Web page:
Oven doors should close and open smoothly and firmly. When they jiggle or get stuck, or won't stay in place, you might have to do some tinkering to get things right again. Here are four of the most common causes of oven door failure and some solutions you can try before resorting to professional assistance.
1. Worn out Spring Hinges
The most common cause of oven door problems is the wearing out of spring load hinges. If the spring gets broken or worn out, chances are that your oven door will either close partially or get stuck. The oven door springs are often attached to several holes on the door or oven frame and can easily be removed/replaced.
Here are the steps you can take to determine whether your springs are the cause of your troubles and replace them where necessary.
Step 1 - Find the Hinges
Open your oven door halfway and hold on to the sides. This should give you room to pull the door upwards—off the hinges.
Step 2 - Find the Springs
Now locate the oven springs to determine whether they're functional. In most ovens, the springs are either attached to the frame or inside the oven door. In case your springs are inside the oven door, unscrew the inner door panel and remove it to expose the springs. If your springs are located on the frame, you will have to open the storage drawer at the bottom of your oven.
Step 3 - Check for Wear
Once the springs are exposed, inspect them by observing the holes they are attached to and the entire body of the spring. If your springs are worn out, chances are that they are the likely cause of your oven door problems. If any of the springs is unhooked at either end, you can simply solve the problem by reattaching the unhooked end.
Step 4 - Remove the Old Springs
If the springs are worn out, you'll want to remove and replace them with new ones. To remove the springs, first mark the holes where they're hooked on either end.
Wear protective gear such as googles before removing the springs since they may bounce off, and note the position of each spring on a paper before removing it. Use pliers to unhook the spring on one end and remove it easily on the remaining end.
Step 5 - Replace the Springs
After removing the old springs, you'll probably have to replace them with new ones. Place your new springs in position while wearing your protective gear.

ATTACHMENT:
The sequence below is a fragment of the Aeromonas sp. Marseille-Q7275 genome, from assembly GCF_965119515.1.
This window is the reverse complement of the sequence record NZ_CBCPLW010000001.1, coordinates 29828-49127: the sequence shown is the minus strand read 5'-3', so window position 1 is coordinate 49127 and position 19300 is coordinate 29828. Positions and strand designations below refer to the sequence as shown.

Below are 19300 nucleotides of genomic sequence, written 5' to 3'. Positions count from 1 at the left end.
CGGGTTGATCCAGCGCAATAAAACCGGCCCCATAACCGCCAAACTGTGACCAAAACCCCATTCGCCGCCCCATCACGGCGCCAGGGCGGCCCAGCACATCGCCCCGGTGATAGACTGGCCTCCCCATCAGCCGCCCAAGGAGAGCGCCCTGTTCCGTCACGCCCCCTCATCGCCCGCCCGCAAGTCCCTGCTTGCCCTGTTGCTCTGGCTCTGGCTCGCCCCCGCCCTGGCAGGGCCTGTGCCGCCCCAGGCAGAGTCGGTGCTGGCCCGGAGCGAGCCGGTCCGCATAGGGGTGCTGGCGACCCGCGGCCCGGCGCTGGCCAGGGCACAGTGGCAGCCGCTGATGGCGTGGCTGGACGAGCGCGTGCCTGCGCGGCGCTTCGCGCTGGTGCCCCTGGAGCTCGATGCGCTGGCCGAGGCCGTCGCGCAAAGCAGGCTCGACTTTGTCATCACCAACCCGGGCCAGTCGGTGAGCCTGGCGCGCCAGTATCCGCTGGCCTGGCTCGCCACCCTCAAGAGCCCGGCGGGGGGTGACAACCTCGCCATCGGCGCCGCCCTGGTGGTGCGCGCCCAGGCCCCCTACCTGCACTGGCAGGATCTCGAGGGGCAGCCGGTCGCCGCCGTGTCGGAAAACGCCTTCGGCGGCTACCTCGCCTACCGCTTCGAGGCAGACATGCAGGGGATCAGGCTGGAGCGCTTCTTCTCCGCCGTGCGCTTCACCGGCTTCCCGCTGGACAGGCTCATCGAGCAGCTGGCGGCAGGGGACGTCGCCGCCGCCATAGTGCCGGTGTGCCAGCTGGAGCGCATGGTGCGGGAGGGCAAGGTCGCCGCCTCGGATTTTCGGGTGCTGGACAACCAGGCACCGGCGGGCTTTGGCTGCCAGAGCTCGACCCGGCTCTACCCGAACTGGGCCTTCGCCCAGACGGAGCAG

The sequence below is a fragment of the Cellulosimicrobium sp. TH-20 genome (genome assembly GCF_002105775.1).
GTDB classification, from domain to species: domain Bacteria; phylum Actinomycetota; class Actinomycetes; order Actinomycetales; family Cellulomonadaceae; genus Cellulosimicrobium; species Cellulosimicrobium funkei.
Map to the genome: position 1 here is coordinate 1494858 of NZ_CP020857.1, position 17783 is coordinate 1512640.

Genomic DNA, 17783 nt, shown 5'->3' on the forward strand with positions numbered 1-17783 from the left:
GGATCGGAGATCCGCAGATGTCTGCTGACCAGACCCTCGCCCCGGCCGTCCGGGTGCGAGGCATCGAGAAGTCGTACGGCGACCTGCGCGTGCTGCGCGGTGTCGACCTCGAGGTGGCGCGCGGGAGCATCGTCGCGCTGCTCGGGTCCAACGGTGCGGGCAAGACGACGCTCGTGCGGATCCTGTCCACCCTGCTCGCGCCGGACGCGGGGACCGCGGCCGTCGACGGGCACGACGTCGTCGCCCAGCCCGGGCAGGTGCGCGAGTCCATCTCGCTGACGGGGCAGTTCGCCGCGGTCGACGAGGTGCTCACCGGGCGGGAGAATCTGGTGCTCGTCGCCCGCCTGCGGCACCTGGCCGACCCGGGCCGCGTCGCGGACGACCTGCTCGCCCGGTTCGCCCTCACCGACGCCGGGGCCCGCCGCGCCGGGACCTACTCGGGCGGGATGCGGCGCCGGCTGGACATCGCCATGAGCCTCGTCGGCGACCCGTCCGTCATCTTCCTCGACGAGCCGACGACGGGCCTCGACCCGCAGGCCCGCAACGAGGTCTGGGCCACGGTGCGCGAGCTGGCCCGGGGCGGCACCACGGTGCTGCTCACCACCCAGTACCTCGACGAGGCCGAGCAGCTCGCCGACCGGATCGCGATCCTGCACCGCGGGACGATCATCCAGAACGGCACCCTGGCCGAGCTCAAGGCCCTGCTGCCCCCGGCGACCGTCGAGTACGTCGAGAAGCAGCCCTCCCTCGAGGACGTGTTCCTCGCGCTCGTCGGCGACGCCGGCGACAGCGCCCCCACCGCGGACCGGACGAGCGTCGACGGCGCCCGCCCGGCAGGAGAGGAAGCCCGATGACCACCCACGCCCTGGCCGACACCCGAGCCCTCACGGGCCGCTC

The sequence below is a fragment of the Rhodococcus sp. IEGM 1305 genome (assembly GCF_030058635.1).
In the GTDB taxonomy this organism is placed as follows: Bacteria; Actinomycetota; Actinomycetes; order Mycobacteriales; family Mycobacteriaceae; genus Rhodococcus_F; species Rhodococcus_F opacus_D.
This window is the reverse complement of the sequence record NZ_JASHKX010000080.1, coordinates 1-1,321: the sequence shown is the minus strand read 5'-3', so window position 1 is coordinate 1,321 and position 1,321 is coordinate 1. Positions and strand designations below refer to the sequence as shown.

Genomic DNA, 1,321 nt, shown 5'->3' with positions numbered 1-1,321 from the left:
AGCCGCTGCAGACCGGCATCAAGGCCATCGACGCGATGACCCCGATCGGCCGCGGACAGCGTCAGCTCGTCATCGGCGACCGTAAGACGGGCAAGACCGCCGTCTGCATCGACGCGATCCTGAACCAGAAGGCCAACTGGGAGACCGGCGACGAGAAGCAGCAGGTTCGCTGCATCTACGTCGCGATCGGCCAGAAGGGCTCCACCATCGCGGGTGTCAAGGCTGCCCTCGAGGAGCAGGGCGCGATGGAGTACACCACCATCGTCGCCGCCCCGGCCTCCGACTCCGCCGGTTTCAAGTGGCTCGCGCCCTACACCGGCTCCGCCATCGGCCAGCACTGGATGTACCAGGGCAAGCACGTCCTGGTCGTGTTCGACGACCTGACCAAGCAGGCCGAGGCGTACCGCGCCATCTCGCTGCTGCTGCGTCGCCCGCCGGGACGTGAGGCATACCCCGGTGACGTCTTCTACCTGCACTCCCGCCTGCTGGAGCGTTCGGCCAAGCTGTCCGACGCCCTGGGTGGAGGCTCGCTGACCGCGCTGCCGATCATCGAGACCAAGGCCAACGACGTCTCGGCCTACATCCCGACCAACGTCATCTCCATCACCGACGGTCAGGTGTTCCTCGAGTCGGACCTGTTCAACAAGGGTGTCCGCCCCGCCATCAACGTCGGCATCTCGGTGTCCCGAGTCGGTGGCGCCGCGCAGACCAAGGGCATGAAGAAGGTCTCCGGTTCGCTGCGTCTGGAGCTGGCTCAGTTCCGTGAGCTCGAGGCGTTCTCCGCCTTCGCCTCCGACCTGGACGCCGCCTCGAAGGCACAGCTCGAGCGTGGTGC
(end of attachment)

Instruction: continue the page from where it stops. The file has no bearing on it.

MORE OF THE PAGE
For frame attached springs, you should see a metal strip with holes where the original hinge springs were located. Attach your new springs on the holes on the frame on either side. Ensure that both springs are attached at the same position on either side. For instance, if you choose to attach your spring on the third hole on the left side, the same should be done for the right side.
Step 6 - Replace the Door
Now place your door back to the hinges while at the half-open position and push it into the hinges to reattach your door. It should be good to go!
2. Broken Latch
The latch is supposed to connect to a hole inside the oven, but it might get stuck if it is not well greased or if it gets out of position.
Dealing with the latch problem should be easy if it only needs greasing. In such a case, just add a few drops of oil at the point of contact to the hole and try closing your door again. However, in case the latch is broken or malfunctioning, you might have to replace it.
Step 1 - Prep
Unplug your oven from power and get on your protective gear, including gloves and goggles.
Step 2 - Remove Access Panel
Remove the rear access panel on the top. You will have to unscrew the panel and gently pull it out of the groove.
Step 3 - Find the Latch
Locate the latch motor assembly at the left side of your oven's interior.
Step 4 - Separate the Wires
Pull off the wire harness for the brown, white and dark wires. You should also detach two blue wires from the motor switch assembly.
Step 5 - Remove the Latch
Loosen the bracket that holds the latch unit to the oven frame and remove the entire latch unit. If the latch is still in proper shape and can be fixed manually, try fixing it and place it back. If it's completely broken, buy a new one and replace it.
3. Door Doesn't Fit
Stove doors can expand due to heating, making them too big for their own oven. If the door expands by some millimeters, the latch may be pushed out of position. This may mean that the door hole where the latch is supposed to connect is out of position.
This problem can often easily be fixed by tightening the screws around the frame such that the door stays put.
4. Rusty Hinges
Especially if you don't use your oven for some time, the hinges may rust and cause opening and closing problems. If your hinges are showing signs of rust, chances are that the springs are also rusting. Since we have already looked at troubleshooting hinge springs, you shouldn't have a problem in that area.
However, the problem might only be on the surface. Before you get deeper to check the springs, try greasing your door hinges or tightening the hinges into the frame. You may also remove the hinges and clean them to reduce the friction. If this doesn't work, proceed to look at the hinge springs.